‘Policy, Politics, Privilege’ focus of Summer Institute at Vanderbilt May 20–24

“Policy, Politics and Privilege: The Prophetic Response to Racist Governance”
is the theme for the Summer Institute presented by the Vanderbilt Divinity School’s Public Theology and Racial Justice Collaborative May 20–24. It will be held at Vanderbilt Divinity School.

Registration is required for all events, but several of the sessions will be free and open to the public.

Registered participants can attend sessions in two tracks: Racist Governance and Racialized Economics.There will be processing salons, Vandy talks and music and arts performances.

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Vanderbilt presenters include Emilie M. Townes, E. Rhodes and Leona B. Carpenter Professor of Womanist Ethics and Society and Dean of the Vanderbilt Divinity School; Karla McKanders, clinical professor of law; Daniel B. Cornfield, professor of sociology; Daniel Sharfstein, Tarkington Professor of Teaching Excellence and Professor of Law; Shameka Nicole Cathey, divinity student; and Herbert Marbury, associate professor of Hebrew Bible.

Register for the Summer Institute now.


Members of the press who would like to cover the event, please call 615-322-NEWS.


The following events are free and open to the public:


Introduction of the first collaborative fellows

May 20, 10 a.m., Benton Chapel

The first cohort of Collaborative Fellows will be recognized and present on their work. Each has been awarded $5,000­–$10,000 to work on projects of their own creation that they believe advance the notion of public theology and racial justice. High school and middle school students from area schools are welcome attend.


Keynote address featuring Eddie S. Glaude Jr., Princeton University

May 20, 2 p.m., Benton Chapel

Eddie S. Glaude Jr. is chair of the Center for African-American Studies and the William S. Tod Professor of Religion and African-American Studies at Princeton University. He is author of Democracy in Black: How Race Still Enslaves the American Soul, and In a Shade of Blue: Pragmatism and the Politics of Black America.

Register for this free event.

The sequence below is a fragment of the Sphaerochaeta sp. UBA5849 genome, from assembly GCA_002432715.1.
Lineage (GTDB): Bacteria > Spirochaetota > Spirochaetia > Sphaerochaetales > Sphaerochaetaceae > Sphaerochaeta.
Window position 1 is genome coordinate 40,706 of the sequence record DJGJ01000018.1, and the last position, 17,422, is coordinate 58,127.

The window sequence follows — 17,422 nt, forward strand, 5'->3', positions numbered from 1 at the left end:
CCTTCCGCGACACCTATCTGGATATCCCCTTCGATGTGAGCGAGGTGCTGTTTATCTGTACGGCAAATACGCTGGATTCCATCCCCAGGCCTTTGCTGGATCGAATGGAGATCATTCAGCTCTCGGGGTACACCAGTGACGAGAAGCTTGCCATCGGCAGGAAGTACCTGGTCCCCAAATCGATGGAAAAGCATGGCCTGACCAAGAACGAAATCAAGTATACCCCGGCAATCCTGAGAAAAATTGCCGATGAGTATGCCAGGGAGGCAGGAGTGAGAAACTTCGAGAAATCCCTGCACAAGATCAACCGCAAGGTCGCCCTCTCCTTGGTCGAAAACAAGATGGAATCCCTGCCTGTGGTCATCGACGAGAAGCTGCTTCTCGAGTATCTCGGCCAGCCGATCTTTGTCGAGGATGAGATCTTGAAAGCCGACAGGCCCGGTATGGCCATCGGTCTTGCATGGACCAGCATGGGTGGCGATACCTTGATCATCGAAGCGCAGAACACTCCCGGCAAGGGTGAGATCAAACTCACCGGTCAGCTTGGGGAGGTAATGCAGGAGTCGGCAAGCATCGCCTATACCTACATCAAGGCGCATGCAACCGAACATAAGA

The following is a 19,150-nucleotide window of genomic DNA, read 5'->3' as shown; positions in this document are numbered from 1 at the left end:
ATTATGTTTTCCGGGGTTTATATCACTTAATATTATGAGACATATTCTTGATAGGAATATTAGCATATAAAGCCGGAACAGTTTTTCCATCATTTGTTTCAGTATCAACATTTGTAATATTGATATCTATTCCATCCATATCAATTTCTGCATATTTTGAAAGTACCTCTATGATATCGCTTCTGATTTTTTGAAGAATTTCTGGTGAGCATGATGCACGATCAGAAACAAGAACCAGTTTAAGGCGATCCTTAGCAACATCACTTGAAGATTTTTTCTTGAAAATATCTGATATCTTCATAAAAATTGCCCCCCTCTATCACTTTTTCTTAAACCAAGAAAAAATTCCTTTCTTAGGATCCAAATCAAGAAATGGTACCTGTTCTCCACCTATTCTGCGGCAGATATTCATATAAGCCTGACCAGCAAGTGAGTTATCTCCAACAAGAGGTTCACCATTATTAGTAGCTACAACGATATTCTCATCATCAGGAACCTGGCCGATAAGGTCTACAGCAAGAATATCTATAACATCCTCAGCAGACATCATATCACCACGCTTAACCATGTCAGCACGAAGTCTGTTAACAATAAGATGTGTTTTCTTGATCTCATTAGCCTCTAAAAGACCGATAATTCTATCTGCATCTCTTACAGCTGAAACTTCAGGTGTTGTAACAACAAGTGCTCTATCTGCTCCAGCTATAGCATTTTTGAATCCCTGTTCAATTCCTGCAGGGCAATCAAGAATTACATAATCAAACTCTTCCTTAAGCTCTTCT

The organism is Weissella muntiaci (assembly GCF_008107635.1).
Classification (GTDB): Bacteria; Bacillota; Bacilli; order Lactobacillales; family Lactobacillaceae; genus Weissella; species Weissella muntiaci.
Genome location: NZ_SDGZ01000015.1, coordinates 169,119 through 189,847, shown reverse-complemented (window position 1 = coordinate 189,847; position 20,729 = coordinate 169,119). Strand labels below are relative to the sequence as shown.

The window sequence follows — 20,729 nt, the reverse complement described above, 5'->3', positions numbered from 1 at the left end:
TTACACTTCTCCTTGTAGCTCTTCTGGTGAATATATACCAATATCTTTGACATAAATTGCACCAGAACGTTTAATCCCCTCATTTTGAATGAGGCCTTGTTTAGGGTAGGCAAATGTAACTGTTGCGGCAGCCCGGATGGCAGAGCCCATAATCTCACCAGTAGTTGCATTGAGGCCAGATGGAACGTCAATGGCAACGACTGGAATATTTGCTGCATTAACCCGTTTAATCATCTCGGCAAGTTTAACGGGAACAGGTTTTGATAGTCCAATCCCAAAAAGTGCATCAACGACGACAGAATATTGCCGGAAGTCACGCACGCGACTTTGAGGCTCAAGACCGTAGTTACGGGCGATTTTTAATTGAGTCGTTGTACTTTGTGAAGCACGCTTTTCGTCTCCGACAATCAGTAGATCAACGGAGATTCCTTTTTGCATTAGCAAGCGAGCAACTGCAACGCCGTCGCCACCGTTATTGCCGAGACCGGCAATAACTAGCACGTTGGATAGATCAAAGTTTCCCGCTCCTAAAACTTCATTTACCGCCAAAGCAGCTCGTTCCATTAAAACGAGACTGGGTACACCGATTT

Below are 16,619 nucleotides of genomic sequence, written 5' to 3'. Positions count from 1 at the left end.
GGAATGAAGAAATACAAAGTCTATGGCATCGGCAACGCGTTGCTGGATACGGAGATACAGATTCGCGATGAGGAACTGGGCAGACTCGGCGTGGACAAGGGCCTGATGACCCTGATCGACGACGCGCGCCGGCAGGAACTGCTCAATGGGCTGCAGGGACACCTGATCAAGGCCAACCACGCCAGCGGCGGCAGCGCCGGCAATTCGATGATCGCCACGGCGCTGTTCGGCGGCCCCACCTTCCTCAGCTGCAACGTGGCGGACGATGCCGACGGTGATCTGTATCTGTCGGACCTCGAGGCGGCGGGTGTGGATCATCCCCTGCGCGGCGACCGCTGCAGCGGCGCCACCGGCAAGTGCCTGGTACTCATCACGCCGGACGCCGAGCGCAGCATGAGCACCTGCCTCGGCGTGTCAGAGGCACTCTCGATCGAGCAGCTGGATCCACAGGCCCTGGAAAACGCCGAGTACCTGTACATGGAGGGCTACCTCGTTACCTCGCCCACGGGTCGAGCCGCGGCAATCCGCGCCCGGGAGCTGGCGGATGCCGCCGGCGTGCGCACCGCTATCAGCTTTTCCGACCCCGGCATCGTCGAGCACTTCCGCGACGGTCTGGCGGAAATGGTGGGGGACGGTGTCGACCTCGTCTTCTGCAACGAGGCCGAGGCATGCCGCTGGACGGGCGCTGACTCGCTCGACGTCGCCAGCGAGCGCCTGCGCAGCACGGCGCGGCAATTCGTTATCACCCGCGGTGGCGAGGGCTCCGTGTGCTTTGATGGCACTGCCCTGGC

Opening Plenary featuring a booktalk by Nancy MacLean, Duke University

May 20, 2 p.m., Benton Chapel

Nancy MacLean is the author of Democracy in Chains: The Radical Right’s Stealth Plan for America.She is the William H. Chafe Professor of History and Public Policy at Duke University, and the award-winning author of several books.

Register for this free event.


A public conversation with Civil Rights icon Dr. Ruby Sales

May 23, 6 p.m., Benton Chapel

Dr. Ruby Sales is among the many extraordinarilyinspirational women who have impacted the fight for social and racial justice. An African-American social activist, Sales was born in Jemison, Alabama and raised in segregated Columbus, Georgia.

Register for this free event.


Poetry slam by “out poet and political activist” Staceyann Chin

May 23, 8 p.m., Benton Chapel

Following Ruby Sales’ talk, there will be a poetry event featuring Staceyann Chin.

A proud Jamaican National, Staceyann is known around the world. She is co-writer and original performer in the Tony award winning, Russell Simmons Def Poetry Jam on Broadway,and she is the author of the memoir, The Other Side of Paradise.

Register for this free event.


Closing plenary keynote featuring the Honorable Judge Wendell Griffen

May 24, 4 p.m., “The Space,” Vanderbilt Divinity School*

The Honorable Judge Wendell Griffen is Circuit Judge for the 5th Division in the Sixth Judicial District of Arkansas, pastor of New Millennium Church in Little Rock, Arkansas, and CEO of Griffen Strategic Consulting. His writings about faith, social justice, public policy, cultural competency and inclusion can be found on his blogs: “Wendell Griffen on Cultural Competency” and “Justice Is a Verb!”

NOTE: The Judge Griffen event is sold out.


Participants and guests may use this Lyft discount code for 10 percent off two rides to or from the conference: PTRJC2019SI

More about the Public Theology and Racial Justice Collaborative

The work of Vanderbilt Divinity School’s Public Theology and Racial Justice Collaborative provides an opportunity to join our energy and commitment to eradicate racism and all its reciprocal forms of injustice and hatred. The collaborative brings together activists, scholars, and practitioners to engage students, faculty, and community members in Nashville and beyond.

More about Vanderbilt Divinity School

Vanderbilt Divinity School is an interdenominational, ecumenical theological school located in the heart of Nashville, Tennessee.

*“The Space” is the multipurpose space in the Divinity School’s new wing.


Program contact: Teresa.smallwood@vanderbilt.edu